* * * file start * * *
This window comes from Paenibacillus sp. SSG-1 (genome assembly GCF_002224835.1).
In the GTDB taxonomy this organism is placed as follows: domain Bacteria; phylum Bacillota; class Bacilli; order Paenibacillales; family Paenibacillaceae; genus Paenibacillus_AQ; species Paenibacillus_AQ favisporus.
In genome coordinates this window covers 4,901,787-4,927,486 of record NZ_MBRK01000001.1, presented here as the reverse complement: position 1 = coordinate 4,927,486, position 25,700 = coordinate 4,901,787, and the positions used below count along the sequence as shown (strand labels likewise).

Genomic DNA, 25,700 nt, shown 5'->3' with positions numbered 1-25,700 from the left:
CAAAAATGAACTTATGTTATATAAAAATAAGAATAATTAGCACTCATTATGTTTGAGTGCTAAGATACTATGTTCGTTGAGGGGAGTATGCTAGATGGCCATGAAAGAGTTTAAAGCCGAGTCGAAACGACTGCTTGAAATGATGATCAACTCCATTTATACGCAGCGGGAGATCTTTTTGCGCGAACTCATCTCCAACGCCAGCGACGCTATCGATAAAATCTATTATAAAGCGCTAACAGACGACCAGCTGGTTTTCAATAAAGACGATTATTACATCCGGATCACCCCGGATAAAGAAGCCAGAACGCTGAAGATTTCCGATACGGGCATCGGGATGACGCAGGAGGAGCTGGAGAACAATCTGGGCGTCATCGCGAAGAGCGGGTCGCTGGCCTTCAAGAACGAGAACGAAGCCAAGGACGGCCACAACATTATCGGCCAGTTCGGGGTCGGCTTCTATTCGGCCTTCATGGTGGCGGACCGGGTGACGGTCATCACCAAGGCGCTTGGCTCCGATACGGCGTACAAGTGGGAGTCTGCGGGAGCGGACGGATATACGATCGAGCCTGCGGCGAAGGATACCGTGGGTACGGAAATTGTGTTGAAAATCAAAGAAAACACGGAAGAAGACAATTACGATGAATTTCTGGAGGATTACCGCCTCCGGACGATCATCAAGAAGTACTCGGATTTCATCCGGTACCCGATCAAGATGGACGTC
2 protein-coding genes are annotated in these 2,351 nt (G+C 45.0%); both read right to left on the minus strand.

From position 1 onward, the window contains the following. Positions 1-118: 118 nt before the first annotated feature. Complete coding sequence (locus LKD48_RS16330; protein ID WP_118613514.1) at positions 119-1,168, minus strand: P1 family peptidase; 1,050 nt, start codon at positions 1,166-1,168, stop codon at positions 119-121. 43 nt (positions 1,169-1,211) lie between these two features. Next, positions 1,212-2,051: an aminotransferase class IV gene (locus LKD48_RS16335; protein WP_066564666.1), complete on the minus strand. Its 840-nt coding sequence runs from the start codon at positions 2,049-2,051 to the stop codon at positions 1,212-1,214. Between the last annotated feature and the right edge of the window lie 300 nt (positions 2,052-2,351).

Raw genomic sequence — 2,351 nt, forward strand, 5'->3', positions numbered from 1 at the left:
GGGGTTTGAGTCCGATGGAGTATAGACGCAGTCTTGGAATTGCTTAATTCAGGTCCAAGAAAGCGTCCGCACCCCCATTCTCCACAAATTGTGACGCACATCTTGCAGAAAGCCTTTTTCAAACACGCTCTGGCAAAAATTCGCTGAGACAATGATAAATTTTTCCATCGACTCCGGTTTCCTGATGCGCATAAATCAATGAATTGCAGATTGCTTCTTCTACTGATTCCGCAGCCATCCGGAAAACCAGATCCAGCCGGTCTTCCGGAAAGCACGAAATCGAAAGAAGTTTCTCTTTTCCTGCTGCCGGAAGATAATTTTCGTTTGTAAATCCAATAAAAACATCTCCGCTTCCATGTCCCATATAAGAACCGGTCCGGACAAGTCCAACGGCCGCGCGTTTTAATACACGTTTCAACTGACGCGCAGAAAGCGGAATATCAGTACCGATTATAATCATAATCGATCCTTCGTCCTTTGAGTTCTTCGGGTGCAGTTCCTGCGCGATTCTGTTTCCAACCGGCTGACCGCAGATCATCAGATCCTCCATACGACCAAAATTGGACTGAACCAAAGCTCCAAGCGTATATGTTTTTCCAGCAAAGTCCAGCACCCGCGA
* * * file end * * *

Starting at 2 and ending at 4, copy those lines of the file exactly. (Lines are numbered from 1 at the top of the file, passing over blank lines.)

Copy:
In the GTDB taxonomy this organism is placed as follows: domain Bacteria; phylum Bacillota; class Bacilli; order Paenibacillales; family Paenibacillaceae; genus Paenibacillus_AQ; species Paenibacillus_AQ favisporus.
In genome coordinates this window covers 4,901,787-4,927,486 of record NZ_MBRK01000001.1, presented here as the reverse complement: position 1 = coordinate 4,927,486, position 25,700 = coordinate 4,901,787, and the positions used below count along the sequence as shown (strand labels likewise).

Genomic DNA, 25,700 nt, shown 5'->3' with positions numbered 1-25,700 from the left: